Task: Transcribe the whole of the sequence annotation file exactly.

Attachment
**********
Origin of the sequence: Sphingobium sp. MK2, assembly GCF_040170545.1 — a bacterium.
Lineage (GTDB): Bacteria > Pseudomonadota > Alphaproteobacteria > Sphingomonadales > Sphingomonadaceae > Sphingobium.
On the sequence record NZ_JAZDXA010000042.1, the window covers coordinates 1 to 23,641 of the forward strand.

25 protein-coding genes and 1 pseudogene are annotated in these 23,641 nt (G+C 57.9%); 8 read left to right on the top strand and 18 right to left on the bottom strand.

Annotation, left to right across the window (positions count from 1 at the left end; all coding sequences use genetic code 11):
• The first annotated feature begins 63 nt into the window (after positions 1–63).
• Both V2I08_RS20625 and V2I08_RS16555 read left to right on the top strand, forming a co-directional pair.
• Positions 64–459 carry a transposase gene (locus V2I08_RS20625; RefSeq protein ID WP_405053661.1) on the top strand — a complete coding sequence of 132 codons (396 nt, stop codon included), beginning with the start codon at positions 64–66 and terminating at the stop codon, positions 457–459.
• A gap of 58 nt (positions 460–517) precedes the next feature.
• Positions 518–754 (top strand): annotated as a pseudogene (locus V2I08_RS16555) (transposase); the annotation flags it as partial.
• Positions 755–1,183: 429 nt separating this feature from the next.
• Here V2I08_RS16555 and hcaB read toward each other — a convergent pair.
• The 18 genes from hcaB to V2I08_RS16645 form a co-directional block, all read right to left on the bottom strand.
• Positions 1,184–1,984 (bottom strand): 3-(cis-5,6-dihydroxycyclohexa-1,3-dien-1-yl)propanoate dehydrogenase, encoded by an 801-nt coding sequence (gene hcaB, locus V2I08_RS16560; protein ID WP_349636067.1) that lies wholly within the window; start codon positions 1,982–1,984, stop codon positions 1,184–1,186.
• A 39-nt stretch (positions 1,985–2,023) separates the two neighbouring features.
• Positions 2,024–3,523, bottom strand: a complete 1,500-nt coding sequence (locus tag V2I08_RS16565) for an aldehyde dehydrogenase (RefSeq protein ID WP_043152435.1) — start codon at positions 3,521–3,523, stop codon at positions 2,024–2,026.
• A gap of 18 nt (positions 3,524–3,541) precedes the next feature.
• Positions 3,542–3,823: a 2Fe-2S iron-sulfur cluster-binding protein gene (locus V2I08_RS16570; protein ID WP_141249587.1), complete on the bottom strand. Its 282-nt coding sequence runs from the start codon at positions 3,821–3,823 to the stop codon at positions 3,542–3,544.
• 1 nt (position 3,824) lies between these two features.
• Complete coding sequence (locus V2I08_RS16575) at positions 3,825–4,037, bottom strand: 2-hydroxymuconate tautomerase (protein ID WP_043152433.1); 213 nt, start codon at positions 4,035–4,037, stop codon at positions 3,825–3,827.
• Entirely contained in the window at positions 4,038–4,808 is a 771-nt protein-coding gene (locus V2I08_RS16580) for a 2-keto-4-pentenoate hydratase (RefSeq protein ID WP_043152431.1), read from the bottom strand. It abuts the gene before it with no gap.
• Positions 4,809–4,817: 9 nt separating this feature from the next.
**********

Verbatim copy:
Origin of the sequence: Sphingobium sp. MK2, assembly GCF_040170545.1 — a bacterium.
Lineage (GTDB): Bacteria > Pseudomonadota > Alphaproteobacteria > Sphingomonadales > Sphingomonadaceae > Sphingobium.
On the sequence record NZ_JAZDXA010000042.1, the window covers coordinates 1 to 23,641 of the forward strand.

25 protein-coding genes and 1 pseudogene are annotated in these 23,641 nt (G+C 57.9%); 8 read left to right on the top strand and 18 right to left on the bottom strand.

Annotation, left to right across the window (positions count from 1 at the left end; all coding sequences use genetic code 11):
• The first annotated feature begins 63 nt into the window (after positions 1–63).
• Both V2I08_RS20625 and V2I08_RS16555 read left to right on the top strand, forming a co-directional pair.
• Positions 64–459 carry a transposase gene (locus V2I08_RS20625; RefSeq protein ID WP_405053661.1) on the top strand — a complete coding sequence of 132 codons (396 nt, stop codon included), beginning with the start codon at positions 64–66 and terminating at the stop codon, positions 457–459.
• A gap of 58 nt (positions 460–517) precedes the next feature.
• Positions 518–754 (top strand): annotated as a pseudogene (locus V2I08_RS16555) (transposase); the annotation flags it as partial.
• Positions 755–1,183: 429 nt separating this feature from the next.
• Here V2I08_RS16555 and hcaB read toward each other — a convergent pair.
• The 18 genes from hcaB to V2I08_RS16645 form a co-directional block, all read right to left on the bottom strand.
• Positions 1,184–1,984 (bottom strand): 3-(cis-5,6-dihydroxycyclohexa-1,3-dien-1-yl)propanoate dehydrogenase, encoded by an 801-nt coding sequence (gene hcaB, locus V2I08_RS16560; protein ID WP_349636067.1) that lies wholly within the window; start codon positions 1,982–1,984, stop codon positions 1,184–1,186.
• A 39-nt stretch (positions 1,985–2,023) separates the two neighbouring features.
• Positions 2,024–3,523, bottom strand: a complete 1,500-nt coding sequence (locus tag V2I08_RS16565) for an aldehyde dehydrogenase (RefSeq protein ID WP_043152435.1) — start codon at positions 3,521–3,523, stop codon at positions 2,024–2,026.
• A gap of 18 nt (positions 3,524–3,541) precedes the next feature.
• Positions 3,542–3,823: a 2Fe-2S iron-sulfur cluster-binding protein gene (locus V2I08_RS16570; protein ID WP_141249587.1), complete on the bottom strand. Its 282-nt coding sequence runs from the start codon at positions 3,821–3,823 to the stop codon at positions 3,542–3,544.
• 1 nt (position 3,824) lies between these two features.
• Complete coding sequence (locus V2I08_RS16575) at positions 3,825–4,037, bottom strand: 2-hydroxymuconate tautomerase (protein ID WP_043152433.1); 213 nt, start codon at positions 4,035–4,037, stop codon at positions 3,825–3,827.
• Entirely contained in the window at positions 4,038–4,808 is a 771-nt protein-coding gene (locus V2I08_RS16580) for a 2-keto-4-pentenoate hydratase (RefSeq protein ID WP_043152431.1), read from the bottom strand. It abuts the gene before it with no gap.
• Positions 4,809–4,817: 9 nt separating this feature from the next.